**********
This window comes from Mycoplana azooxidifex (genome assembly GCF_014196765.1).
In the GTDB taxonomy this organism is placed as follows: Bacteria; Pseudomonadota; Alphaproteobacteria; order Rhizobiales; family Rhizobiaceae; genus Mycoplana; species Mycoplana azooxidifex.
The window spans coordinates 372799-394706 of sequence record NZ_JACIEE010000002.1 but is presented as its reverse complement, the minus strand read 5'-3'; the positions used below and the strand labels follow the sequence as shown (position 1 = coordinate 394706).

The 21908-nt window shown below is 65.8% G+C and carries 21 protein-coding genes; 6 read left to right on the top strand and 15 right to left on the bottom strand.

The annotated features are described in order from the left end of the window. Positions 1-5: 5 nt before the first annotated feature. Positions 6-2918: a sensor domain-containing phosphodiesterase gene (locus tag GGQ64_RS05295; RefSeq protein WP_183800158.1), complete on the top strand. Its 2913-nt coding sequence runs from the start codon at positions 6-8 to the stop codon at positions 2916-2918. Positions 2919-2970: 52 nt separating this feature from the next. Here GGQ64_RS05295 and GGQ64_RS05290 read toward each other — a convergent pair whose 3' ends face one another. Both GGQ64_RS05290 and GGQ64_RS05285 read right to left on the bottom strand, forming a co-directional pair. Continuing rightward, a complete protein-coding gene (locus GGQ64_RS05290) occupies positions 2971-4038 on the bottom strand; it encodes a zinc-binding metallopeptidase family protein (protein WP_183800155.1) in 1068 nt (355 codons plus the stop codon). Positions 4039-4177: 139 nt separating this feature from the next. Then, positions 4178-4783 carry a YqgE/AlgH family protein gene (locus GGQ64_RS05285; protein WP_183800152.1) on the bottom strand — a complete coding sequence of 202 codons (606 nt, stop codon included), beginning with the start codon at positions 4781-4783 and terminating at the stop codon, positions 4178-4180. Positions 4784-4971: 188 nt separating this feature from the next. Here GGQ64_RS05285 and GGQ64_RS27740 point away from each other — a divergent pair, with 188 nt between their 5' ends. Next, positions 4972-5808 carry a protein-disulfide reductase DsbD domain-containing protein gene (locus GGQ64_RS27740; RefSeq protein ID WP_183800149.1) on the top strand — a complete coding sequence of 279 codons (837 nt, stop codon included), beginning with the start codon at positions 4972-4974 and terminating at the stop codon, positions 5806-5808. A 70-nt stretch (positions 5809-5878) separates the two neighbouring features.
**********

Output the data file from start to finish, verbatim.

This window comes from Mycoplana azooxidifex (genome assembly GCF_014196765.1).
In the GTDB taxonomy this organism is placed as follows: Bacteria; Pseudomonadota; Alphaproteobacteria; order Rhizobiales; family Rhizobiaceae; genus Mycoplana; species Mycoplana azooxidifex.
The window spans coordinates 372799-394706 of sequence record NZ_JACIEE010000002.1 but is presented as its reverse complement, the minus strand read 5'-3'; the positions used below and the strand labels follow the sequence as shown (position 1 = coordinate 394706).

The 21908-nt window shown below is 65.8% G+C and carries 21 protein-coding genes; 6 read left to right on the top strand and 15 right to left on the bottom strand.

The annotated features are described in order from the left end of the window. Positions 1-5: 5 nt before the first annotated feature. Positions 6-2918: a sensor domain-containing phosphodiesterase gene (locus tag GGQ64_RS05295; RefSeq protein WP_183800158.1), complete on the top strand. Its 2913-nt coding sequence runs from the start codon at positions 6-8 to the stop codon at positions 2916-2918. Positions 2919-2970: 52 nt separating this feature from the next. Here GGQ64_RS05295 and GGQ64_RS05290 read toward each other — a convergent pair whose 3' ends face one another. Both GGQ64_RS05290 and GGQ64_RS05285 read right to left on the bottom strand, forming a co-directional pair. Continuing rightward, a complete protein-coding gene (locus GGQ64_RS05290) occupies positions 2971-4038 on the bottom strand; it encodes a zinc-binding metallopeptidase family protein (protein WP_183800155.1) in 1068 nt (355 codons plus the stop codon). Positions 4039-4177: 139 nt separating this feature from the next. Then, positions 4178-4783 carry a YqgE/AlgH family protein gene (locus GGQ64_RS05285; protein WP_183800152.1) on the bottom strand — a complete coding sequence of 202 codons (606 nt, stop codon included), beginning with the start codon at positions 4781-4783 and terminating at the stop codon, positions 4178-4180. Positions 4784-4971: 188 nt separating this feature from the next. Here GGQ64_RS05285 and GGQ64_RS27740 point away from each other — a divergent pair, with 188 nt between their 5' ends. Next, positions 4972-5808 carry a protein-disulfide reductase DsbD domain-containing protein gene (locus GGQ64_RS27740; RefSeq protein ID WP_183800149.1) on the top strand — a complete coding sequence of 279 codons (837 nt, stop codon included), beginning with the start codon at positions 4972-4974 and terminating at the stop codon, positions 5806-5808. A 70-nt stretch (positions 5809-5878) separates the two neighbouring features.